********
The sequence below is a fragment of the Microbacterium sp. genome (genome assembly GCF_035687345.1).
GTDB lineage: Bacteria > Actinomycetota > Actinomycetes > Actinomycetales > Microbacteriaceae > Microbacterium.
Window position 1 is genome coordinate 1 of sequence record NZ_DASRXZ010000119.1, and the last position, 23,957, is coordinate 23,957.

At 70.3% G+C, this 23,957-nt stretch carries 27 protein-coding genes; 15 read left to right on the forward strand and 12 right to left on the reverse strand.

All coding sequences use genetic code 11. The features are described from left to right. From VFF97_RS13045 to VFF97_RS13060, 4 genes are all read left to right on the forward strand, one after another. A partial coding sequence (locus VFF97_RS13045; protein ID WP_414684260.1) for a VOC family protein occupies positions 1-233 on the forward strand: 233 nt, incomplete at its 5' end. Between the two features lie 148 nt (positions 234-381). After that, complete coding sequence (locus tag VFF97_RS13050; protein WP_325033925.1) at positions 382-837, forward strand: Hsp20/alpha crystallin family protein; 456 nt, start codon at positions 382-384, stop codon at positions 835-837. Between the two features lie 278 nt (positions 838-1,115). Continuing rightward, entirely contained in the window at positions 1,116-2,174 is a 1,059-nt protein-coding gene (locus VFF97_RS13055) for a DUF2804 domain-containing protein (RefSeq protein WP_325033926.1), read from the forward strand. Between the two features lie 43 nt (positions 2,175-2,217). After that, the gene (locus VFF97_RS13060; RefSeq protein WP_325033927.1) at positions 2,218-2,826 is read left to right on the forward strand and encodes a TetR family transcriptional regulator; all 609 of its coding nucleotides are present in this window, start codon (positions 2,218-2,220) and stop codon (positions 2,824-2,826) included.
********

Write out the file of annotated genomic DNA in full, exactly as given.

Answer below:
The sequence below is a fragment of the Microbacterium sp. genome (genome assembly GCF_035687345.1).
GTDB lineage: Bacteria > Actinomycetota > Actinomycetes > Actinomycetales > Microbacteriaceae > Microbacterium.
Window position 1 is genome coordinate 1 of sequence record NZ_DASRXZ010000119.1, and the last position, 23,957, is coordinate 23,957.

At 70.3% G+C, this 23,957-nt stretch carries 27 protein-coding genes; 15 read left to right on the forward strand and 12 right to left on the reverse strand.

All coding sequences use genetic code 11. The features are described from left to right. From VFF97_RS13045 to VFF97_RS13060, 4 genes are all read left to right on the forward strand, one after another. A partial coding sequence (locus VFF97_RS13045; protein ID WP_414684260.1) for a VOC family protein occupies positions 1-233 on the forward strand: 233 nt, incomplete at its 5' end. Between the two features lie 148 nt (positions 234-381). After that, complete coding sequence (locus tag VFF97_RS13050; protein WP_325033925.1) at positions 382-837, forward strand: Hsp20/alpha crystallin family protein; 456 nt, start codon at positions 382-384, stop codon at positions 835-837. Between the two features lie 278 nt (positions 838-1,115). Continuing rightward, entirely contained in the window at positions 1,116-2,174 is a 1,059-nt protein-coding gene (locus VFF97_RS13055) for a DUF2804 domain-containing protein (RefSeq protein WP_325033926.1), read from the forward strand. Between the two features lie 43 nt (positions 2,175-2,217). After that, the gene (locus VFF97_RS13060; RefSeq protein WP_325033927.1) at positions 2,218-2,826 is read left to right on the forward strand and encodes a TetR family transcriptional regulator; all 609 of its coding nucleotides are present in this window, start codon (positions 2,218-2,220) and stop codon (positions 2,824-2,826) included.